We Carefully Avoid The Following:

Skin unfriendly synthetic surfactants

Harmful synthetic surfactants are often included in bath and body products to allow for deeper penetration of active ingredients into the skin, or to create foaming in body washes and shampoos. They might be effective in the short term but, in the long run, destroy the skin’s natural barrier resulting in chronically dry or sensitive skin. Examples include:

Cocamidopropyl Betaine


Sodium Lauryl Sulfate

Synthetic polymers

Synthetic polymers are used to add a smooth touch to the skin, but are basically plastics…like food wrap! They become plump with water, so while your skin may look more supple, this is due to the polymer–not your skin itself. Long term use causes an imbalance in the skin’s environment, leading to chronically dry or sensitive skin. Examples include:

Dimethicone (& other methicone ingredients)


Skin unfriendly synthetic preservatives

Certain synthetic preservatives can cause contact dermatitis or allergic reactions. Examples include:




Skin unfriendly organics

Petroleum based derivatives, commonly marketed as skin conditioning agents, are refined crude oil petrochemicals. This is the same stuff used in your car engines. Inexpensive and used to prevent moisture loss, they contain neurotoxins which can be damaging to the nervous system. Examples include:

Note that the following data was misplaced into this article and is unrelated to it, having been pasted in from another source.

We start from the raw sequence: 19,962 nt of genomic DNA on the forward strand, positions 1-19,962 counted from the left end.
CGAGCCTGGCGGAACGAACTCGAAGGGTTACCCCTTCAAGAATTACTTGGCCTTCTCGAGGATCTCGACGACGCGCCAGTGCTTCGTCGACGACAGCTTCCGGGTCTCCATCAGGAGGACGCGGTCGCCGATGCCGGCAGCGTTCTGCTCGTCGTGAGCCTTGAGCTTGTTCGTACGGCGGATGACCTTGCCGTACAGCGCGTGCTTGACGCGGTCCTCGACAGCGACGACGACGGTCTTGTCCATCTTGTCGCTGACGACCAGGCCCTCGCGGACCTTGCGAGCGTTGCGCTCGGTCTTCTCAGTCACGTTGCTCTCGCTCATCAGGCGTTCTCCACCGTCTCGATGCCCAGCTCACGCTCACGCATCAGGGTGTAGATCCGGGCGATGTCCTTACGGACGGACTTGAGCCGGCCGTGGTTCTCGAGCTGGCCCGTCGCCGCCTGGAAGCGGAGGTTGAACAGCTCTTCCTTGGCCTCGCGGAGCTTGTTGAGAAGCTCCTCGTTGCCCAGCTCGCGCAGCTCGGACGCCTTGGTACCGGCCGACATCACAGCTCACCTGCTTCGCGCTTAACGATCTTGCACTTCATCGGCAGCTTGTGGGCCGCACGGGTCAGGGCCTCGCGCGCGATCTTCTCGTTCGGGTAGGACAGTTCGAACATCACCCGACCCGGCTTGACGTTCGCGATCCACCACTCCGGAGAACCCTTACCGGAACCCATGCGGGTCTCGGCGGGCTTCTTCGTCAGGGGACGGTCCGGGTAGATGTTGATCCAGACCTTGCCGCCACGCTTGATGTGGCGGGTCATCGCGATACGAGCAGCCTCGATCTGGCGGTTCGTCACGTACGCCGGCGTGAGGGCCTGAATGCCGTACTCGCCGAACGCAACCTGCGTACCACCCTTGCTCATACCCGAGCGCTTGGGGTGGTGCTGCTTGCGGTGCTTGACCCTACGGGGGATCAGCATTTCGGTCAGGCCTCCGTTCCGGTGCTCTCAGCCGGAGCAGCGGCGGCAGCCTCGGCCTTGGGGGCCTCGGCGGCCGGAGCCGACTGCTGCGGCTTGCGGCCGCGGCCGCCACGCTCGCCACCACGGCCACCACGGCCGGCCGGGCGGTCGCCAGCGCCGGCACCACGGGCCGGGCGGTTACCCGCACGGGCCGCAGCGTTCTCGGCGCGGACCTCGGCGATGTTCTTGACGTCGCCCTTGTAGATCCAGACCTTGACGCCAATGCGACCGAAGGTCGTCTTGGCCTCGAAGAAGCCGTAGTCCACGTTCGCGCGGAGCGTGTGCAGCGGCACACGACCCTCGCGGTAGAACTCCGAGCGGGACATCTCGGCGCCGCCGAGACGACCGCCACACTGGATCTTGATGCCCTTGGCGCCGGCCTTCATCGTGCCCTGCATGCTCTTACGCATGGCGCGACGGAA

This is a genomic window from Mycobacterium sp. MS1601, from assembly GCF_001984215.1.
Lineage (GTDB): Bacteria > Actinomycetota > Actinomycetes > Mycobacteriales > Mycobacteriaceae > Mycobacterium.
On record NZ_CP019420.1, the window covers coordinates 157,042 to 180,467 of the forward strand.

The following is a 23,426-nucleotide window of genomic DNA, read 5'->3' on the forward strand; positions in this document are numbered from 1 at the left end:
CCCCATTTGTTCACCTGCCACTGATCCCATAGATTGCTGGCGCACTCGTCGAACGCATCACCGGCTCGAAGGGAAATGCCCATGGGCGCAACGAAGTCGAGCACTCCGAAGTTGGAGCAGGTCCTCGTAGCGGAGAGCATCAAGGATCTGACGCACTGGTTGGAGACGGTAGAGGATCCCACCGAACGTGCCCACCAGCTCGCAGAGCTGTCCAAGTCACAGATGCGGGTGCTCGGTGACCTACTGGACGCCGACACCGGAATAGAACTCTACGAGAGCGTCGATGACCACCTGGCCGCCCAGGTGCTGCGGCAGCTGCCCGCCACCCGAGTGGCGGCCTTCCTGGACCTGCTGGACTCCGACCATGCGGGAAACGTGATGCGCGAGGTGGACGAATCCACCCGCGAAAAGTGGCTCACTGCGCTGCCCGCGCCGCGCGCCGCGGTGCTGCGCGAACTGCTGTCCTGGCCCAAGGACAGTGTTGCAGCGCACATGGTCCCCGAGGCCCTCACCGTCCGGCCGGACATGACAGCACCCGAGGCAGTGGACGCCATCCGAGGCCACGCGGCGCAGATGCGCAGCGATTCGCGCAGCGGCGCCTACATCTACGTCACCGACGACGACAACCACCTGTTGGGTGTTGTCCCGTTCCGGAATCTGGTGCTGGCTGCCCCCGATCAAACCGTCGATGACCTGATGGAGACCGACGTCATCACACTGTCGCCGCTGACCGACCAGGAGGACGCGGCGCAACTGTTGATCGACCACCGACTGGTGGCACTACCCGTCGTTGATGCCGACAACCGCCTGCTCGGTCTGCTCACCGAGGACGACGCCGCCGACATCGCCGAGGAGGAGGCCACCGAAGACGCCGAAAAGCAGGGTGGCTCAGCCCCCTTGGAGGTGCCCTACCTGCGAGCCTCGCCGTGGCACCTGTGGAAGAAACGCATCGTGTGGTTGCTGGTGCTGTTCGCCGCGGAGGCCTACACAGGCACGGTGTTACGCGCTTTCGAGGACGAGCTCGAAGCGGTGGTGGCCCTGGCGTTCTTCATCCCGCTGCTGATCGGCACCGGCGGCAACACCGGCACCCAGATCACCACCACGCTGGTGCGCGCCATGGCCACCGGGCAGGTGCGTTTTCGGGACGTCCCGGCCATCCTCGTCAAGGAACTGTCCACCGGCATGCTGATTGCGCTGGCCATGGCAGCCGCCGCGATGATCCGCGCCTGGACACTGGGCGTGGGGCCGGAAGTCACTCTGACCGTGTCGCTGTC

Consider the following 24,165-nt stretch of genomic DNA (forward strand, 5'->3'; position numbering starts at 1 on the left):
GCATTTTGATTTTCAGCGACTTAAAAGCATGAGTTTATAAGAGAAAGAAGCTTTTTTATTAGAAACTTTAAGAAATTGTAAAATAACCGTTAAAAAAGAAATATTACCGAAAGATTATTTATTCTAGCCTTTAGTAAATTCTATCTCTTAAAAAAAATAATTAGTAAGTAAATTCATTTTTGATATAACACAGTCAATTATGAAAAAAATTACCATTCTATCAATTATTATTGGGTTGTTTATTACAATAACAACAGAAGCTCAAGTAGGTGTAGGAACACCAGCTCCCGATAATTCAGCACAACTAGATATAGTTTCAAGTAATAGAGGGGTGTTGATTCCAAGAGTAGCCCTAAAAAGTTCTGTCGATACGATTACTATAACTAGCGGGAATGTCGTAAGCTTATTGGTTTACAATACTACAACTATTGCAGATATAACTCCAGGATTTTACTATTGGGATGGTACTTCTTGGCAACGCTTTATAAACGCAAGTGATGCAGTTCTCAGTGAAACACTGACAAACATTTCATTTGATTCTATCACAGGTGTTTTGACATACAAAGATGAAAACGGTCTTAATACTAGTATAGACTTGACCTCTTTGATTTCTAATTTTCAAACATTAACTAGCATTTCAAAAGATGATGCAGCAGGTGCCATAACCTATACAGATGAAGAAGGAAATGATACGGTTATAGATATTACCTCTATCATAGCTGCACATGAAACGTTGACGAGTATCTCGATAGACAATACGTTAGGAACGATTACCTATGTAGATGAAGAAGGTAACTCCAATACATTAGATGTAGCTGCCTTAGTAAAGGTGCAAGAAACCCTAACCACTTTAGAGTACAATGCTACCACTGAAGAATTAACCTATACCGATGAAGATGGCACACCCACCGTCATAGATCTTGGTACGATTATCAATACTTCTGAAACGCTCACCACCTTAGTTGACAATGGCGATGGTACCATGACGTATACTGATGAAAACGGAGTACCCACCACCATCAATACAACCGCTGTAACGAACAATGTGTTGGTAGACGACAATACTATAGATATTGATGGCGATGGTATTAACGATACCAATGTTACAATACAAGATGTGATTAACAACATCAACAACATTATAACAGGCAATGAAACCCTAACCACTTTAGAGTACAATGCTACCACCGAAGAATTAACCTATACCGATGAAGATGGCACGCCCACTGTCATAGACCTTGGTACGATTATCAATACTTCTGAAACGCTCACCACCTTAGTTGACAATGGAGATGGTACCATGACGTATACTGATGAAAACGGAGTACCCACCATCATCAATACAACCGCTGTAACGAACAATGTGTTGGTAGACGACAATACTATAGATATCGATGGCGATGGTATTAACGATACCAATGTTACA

Mineral Oil or Liquid Petrolatum

Skin unfriendly fragrances

Synthetic fragrances are commonly used in skin care products and, while they may smell great, could accelerate skin aging. Be wary of ingredients listed simply as “Fragrance”. Instead, look for fragrances specified as natural oil based.

Psoralen in citrus fruits/vegetables

Psoralen attracts UV rays which are the most skin damaging factor, and it is in citrus fruit/vegetable extract, such as lemon, grapefruit, orange, or cucumber. You might like those in morning juice, but eating those before going under the sun is not recommended. More importantly, use of skincare products including those in the morning is not recommended either. It is interesting that in Japan a lot of skincare products say “No Psoralen”, but not in the U.S.

Please review Mirai’s list of skin-friendly ingredients.